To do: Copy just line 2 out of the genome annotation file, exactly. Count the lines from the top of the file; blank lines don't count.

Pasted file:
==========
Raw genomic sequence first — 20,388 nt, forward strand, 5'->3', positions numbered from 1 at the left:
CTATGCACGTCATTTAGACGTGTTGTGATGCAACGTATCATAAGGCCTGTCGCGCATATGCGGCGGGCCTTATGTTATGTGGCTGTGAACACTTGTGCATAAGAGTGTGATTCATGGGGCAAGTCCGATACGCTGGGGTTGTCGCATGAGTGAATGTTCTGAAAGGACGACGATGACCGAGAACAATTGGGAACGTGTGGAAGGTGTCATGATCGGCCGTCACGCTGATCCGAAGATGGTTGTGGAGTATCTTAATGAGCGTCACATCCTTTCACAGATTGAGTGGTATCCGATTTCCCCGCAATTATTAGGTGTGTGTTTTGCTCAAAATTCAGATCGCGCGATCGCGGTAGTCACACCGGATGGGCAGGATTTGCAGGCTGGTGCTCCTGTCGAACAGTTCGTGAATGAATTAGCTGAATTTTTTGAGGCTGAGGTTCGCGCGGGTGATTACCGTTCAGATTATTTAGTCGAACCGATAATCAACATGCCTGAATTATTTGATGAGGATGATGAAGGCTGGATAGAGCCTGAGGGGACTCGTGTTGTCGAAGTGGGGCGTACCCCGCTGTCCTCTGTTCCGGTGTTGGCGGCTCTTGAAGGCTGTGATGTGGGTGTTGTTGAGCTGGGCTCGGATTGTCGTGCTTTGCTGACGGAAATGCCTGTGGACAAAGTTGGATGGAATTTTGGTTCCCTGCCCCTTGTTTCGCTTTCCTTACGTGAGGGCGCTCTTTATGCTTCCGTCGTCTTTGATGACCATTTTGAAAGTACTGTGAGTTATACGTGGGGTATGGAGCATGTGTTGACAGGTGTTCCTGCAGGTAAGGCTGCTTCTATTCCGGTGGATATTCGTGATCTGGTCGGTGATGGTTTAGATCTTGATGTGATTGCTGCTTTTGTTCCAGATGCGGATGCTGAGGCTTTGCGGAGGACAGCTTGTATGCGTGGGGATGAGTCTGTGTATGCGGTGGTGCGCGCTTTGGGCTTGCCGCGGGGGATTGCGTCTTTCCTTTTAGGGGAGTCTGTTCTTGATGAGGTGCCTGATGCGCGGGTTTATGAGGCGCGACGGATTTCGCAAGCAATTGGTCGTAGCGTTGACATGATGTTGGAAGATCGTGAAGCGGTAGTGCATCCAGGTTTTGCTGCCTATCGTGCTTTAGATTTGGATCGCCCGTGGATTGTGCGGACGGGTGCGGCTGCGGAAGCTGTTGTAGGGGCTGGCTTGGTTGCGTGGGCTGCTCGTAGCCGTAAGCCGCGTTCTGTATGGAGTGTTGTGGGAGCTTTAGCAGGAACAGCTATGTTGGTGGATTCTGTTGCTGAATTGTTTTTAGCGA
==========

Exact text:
CTATGCACGTCATTTAGACGTGTTGTGATGCAACGTATCATAAGGCCTGTCGCGCATATGCGGCGGGCCTTATGTTATGTGGCTGTGAACACTTGTGCATAAGAGTGTGATTCATGGGGCAAGTCCGATACGCTGGGGTTGTCGCATGAGTGAATGTTCTGAAAGGACGACGATGACCGAGAACAATTGGGAACGTGTGGAAGGTGTCATGATCGGCCGTCACGCTGATCCGAAGATGGTTGTGGAGTATCTTAATGAGCGTCACATCCTTTCACAGATTGAGTGGTATCCGATTTCCCCGCAATTATTAGGTGTGTGTTTTGCTCAAAATTCAGATCGCGCGATCGCGGTAGTCACACCGGATGGGCAGGATTTGCAGGCTGGTGCTCCTGTCGAACAGTTCGTGAATGAATTAGCTGAATTTTTTGAGGCTGAGGTTCGCGCGGGTGATTACCGTTCAGATTATTTAGTCGAACCGATAATCAACATGCCTGAATTATTTGATGAGGATGATGAAGGCTGGATAGAGCCTGAGGGGACTCGTGTTGTCGAAGTGGGGCGTACCCCGCTGTCCTCTGTTCCGGTGTTGGCGGCTCTTGAAGGCTGTGATGTGGGTGTTGTTGAGCTGGGCTCGGATTGTCGTGCTTTGCTGACGGAAATGCCTGTGGACAAAGTTGGATGGAATTTTGGTTCCCTGCCCCTTGTTTCGCTTTCCTTACGTGAGGGCGCTCTTTATGCTTCCGTCGTCTTTGATGACCATTTTGAAAGTACTGTGAGTTATACGTGGGGTATGGAGCATGTGTTGACAGGTGTTCCTGCAGGTAAGGCTGCTTCTATTCCGGTGGATATTCGTGATCTGGTCGGTGATGGTTTAGATCTTGATGTGATTGCTGCTTTTGTTCCAGATGCGGATGCTGAGGCTTTGCGGAGGACAGCTTGTATGCGTGGGGATGAGTCTGTGTATGCGGTGGTGCGCGCTTTGGGCTTGCCGCGGGGGATTGCGTCTTTCCTTTTAGGGGAGTCTGTTCTTGATGAGGTGCCTGATGCGCGGGTTTATGAGGCGCGACGGATTTCGCAAGCAATTGGTCGTAGCGTTGACATGATGTTGGAAGATCGTGAAGCGGTAGTGCATCCAGGTTTTGCTGCCTATCGTGCTTTAGATTTGGATCGCCCGTGGATTGTGCGGACGGGTGCGGCTGCGGAAGCTGTTGTAGGGGCTGGCTTGGTTGCGTGGGCTGCTCGTAGCCGTAAGCCGCGTTCTGTATGGAGTGTTGTGGGAGCTTTAGCAGGAACAGCTATGTTGGTGGATTCTGTTGCTGAATTGTTTTTAGCGA